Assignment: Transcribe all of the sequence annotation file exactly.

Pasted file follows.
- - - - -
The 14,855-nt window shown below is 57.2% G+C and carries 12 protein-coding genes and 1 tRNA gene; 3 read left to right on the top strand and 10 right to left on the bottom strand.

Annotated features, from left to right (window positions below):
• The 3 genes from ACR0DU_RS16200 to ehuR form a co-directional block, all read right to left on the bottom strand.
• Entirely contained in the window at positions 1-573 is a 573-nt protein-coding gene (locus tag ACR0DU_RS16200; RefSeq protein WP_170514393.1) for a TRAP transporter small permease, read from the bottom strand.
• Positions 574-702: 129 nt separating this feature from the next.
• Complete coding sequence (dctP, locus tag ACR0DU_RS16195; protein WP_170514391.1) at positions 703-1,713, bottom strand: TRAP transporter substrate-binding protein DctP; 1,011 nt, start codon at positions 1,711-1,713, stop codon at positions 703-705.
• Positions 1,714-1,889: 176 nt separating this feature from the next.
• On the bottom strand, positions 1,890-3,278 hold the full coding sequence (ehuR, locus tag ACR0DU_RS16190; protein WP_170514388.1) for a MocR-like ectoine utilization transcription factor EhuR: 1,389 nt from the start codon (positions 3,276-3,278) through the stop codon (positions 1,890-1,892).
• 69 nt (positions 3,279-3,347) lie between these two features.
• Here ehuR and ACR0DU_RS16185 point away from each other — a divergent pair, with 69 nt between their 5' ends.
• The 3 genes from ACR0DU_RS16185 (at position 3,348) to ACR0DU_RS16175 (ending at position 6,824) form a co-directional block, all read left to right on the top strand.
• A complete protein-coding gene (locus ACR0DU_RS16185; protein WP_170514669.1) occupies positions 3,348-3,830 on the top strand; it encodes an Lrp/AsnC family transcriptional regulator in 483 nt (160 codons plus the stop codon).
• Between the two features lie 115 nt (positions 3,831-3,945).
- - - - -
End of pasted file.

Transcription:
The 14,855-nt window shown below is 57.2% G+C and carries 12 protein-coding genes and 1 tRNA gene; 3 read left to right on the top strand and 10 right to left on the bottom strand.

Annotated features, from left to right (window positions below):
• The 3 genes from ACR0DU_RS16200 to ehuR form a co-directional block, all read right to left on the bottom strand.
• Entirely contained in the window at positions 1-573 is a 573-nt protein-coding gene (locus tag ACR0DU_RS16200; RefSeq protein WP_170514393.1) for a TRAP transporter small permease, read from the bottom strand.
• Positions 574-702: 129 nt separating this feature from the next.
• Complete coding sequence (dctP, locus tag ACR0DU_RS16195; protein WP_170514391.1) at positions 703-1,713, bottom strand: TRAP transporter substrate-binding protein DctP; 1,011 nt, start codon at positions 1,711-1,713, stop codon at positions 703-705.
• Positions 1,714-1,889: 176 nt separating this feature from the next.
• On the bottom strand, positions 1,890-3,278 hold the full coding sequence (ehuR, locus tag ACR0DU_RS16190; protein WP_170514388.1) for a MocR-like ectoine utilization transcription factor EhuR: 1,389 nt from the start codon (positions 3,276-3,278) through the stop codon (positions 1,890-1,892).
• 69 nt (positions 3,279-3,347) lie between these two features.
• Here ehuR and ACR0DU_RS16185 point away from each other — a divergent pair, with 69 nt between their 5' ends.
• The 3 genes from ACR0DU_RS16185 (at position 3,348) to ACR0DU_RS16175 (ending at position 6,824) form a co-directional block, all read left to right on the top strand.
• A complete protein-coding gene (locus ACR0DU_RS16185; protein WP_170514669.1) occupies positions 3,348-3,830 on the top strand; it encodes an Lrp/AsnC family transcriptional regulator in 483 nt (160 codons plus the stop codon).
• Between the two features lie 115 nt (positions 3,831-3,945).